Failing to do, or redo, the Cross Border Filing with the CAC or filing false materials will cause administrative orders to rectify, to cease transfer and/or other administrative punishments according to the PIPL. If the violation is sufficiently serious to constitute a crime, Exporters may bear criminal liability as well.

The Provision is still a draft legislation, but once promulgated, it will definitely have an impact on companies with international data flows. We will follow this very closely and update our clients on the progress. We recommend companies start to review their data flows accordingly to be ahead of the legislative procedures.

Our lawyers are here to help answering queries in this regard. For more information, please speak to Le Rong and Nelson Tian.


How LLCs and S Corporations Differ

When you establish a Florida business, how you decide to structure that business impacts everything from your tax obligations to your degree of personal liability. Many Florida business owners decide to create limited liability companies, while others often structure their businesses as S Corporations.

Per Business News Daily, entrepreneurs trying to decide between the two options may have an easier time doing so once they understand how they differ.

Understanding LLCs

An LLC is a business formation type that limits your personal liability should someone file a lawsuit or score a judgment against your company. Taxed in the same manner as sole proprietorships, LLC members may report profits made on their personal, rather than corporate, tax returns.

Understanding S corporations

An S-corp is a tax election status dictating that your business undergoes taxation in the same manner as a partnership. Known as shareholders, S-corp business owners collect reasonable salaries, and the business’s profits, losses, deductions and credits undergo taxation at the shareholder level. You must register your business as an LLC or C Corporation before becoming an S-corp.

Understanding how they differ

There are important differences between LLCs and S-corps, including key tax implications. When it achieves S-corp tax status a business avoids double taxation. LLC members, meanwhile, have to pay self-employment taxes, among other key tax differences.

LLCs and S-corps also differ when it comes to their management structures. Managing an LLC is not unlike managing a partnership or sole proprietorship, and LLCs may have any number of members. An S-corp has to have less than 100 shareholders, and they also typically maintain boards of directors.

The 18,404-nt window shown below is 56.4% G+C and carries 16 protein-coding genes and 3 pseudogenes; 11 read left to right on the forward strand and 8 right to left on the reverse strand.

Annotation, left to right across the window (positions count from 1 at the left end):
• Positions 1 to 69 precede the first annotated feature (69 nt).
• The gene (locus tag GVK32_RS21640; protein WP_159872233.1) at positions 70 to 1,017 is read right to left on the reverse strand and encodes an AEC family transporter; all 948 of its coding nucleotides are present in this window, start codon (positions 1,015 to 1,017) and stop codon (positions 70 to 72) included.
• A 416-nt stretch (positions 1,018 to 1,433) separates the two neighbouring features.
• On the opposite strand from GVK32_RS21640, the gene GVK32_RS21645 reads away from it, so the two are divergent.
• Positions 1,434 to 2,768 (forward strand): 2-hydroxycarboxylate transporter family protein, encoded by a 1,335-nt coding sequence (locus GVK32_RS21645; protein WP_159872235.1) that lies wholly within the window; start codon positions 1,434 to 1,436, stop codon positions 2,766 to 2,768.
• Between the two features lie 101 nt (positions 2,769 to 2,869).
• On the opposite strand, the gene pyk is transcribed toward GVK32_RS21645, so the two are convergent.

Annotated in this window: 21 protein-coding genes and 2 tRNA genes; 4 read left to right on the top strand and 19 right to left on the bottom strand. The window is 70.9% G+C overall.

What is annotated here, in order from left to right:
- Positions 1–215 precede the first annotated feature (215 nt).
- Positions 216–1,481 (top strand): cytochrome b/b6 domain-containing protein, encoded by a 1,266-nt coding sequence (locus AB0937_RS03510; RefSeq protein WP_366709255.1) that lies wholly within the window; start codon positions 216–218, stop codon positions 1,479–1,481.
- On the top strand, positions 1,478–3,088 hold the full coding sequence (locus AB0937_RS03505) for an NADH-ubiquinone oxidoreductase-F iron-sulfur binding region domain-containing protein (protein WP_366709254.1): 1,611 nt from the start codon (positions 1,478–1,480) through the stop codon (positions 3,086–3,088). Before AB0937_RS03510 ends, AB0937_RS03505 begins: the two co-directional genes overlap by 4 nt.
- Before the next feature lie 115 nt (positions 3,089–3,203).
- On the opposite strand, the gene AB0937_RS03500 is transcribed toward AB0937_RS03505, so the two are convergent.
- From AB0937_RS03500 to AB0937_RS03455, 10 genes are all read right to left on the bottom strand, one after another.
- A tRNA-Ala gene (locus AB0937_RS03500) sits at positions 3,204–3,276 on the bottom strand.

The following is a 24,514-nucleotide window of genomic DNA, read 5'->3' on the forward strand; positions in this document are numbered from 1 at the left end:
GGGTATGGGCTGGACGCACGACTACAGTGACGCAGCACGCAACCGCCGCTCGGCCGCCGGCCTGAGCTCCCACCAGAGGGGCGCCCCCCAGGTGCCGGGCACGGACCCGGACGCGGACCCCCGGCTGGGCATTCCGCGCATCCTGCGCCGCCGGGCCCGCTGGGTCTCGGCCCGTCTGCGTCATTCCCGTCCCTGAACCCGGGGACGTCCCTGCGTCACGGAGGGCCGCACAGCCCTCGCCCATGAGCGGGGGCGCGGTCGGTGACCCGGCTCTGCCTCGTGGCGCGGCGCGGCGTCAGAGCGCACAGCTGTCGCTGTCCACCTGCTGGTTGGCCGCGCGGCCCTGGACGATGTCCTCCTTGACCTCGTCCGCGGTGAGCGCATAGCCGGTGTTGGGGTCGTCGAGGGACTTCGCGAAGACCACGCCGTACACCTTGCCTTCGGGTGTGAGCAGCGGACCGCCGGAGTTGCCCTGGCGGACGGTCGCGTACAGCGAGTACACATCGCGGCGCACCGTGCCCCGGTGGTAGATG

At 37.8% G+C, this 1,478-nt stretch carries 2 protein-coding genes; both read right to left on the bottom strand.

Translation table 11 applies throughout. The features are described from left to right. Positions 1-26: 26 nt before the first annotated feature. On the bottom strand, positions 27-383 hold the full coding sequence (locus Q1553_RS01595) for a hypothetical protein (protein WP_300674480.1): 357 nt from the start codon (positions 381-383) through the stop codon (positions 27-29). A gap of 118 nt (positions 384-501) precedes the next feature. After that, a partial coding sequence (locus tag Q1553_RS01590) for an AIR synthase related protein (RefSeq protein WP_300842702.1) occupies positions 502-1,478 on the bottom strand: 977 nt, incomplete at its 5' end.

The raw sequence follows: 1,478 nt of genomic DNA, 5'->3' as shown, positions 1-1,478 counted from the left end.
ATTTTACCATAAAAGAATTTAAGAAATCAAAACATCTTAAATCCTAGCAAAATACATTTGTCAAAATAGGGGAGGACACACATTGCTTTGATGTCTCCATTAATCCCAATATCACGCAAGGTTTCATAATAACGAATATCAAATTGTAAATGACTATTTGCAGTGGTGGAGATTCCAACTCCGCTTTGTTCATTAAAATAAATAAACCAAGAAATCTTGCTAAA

While these are some of the key differences that exist between LLCs and S-corps, there are other important distinctions, too, that might help you determine whether an LLC or an S-corp might better suit your needs.

On Behalf of   |  Business Law |


Swaps and Non-Divisible Contractual Scheme (Ensemble Contractuel Indivisible)

Swaps and Non-Divisible Contractual Scheme (Ensemble Contractuel Indivisible)

On 08 September 2021, the French Supreme Court dealing with private matters (Cour de cassation) ruled a remarked decision relayed by economic specialized press (see Sophie Rolland, Les Echos dated 18 November 2021 « Swaps de taux : un arrêt de la Cour de cassation sème le trouble chez les professionnels du financement »).

This decision (Cour de cassation, civ., 1, 08 September 2021, 20-14.201), albeit non-published (inédit) on the Bulletin de la Cour de cassation, is important as to its impact on the financial field and by the use of the concept of non-divisible contractual scheme (ensemble contractuel indivisible).

The contractual scheme put in place is quite widely spread: a loan hedged by a rate interest swap entered into between a bank and a real estate civil company (SCI – Société Civile Immobilière). In this contractual scheme, the SCI, which corporate purpose is to acquire real estate, entered into a loan agreement with a floating interest rate (namely Euribor 1M plus 1% per year), such loan being hedged by the same bank, this later paying Euribor 1M and receiving a fixed rate of interest of 3.73%. It has to be stressed that the position of the SCI was not fully hedged as a delta of 1% per year remained to be paid by the SCI under the loan. From a strictly legal standpoint two separate agreements were entered into by the same parties: the loan and the swap, resulting in the bank receiving 3.73% plus 1% per year.

This case arose due to the contractual reimbursement before maturity of the loan by the SCI after the real estate being sold by the SCI. In terms of sequences, from a chronological standpoint, the SCI sold the real estate, contractually reimbursed the loan which triggered the unwind of the swap. The question raised to the Court was the existence of an unwind cost under the swap in addition to the cost associated with the reimbursement of the loan before maturity.

The Court of appeal of Paris, with a decision dated 27 November 2019, ruled that no amount shall be paid as to the unwind of the swap and ruled that the amount of 175,000€ (paid by the SCI in respect of the unwind costs plus legal interest as of 10 July 2014 – under penalty payment (astreinte)) shall be reimbursed to the SCI. In this context, the bank seized the French Cour de cassation, with the view of cancelling this reimbursement and receiving what it considers the contractual unwind costs.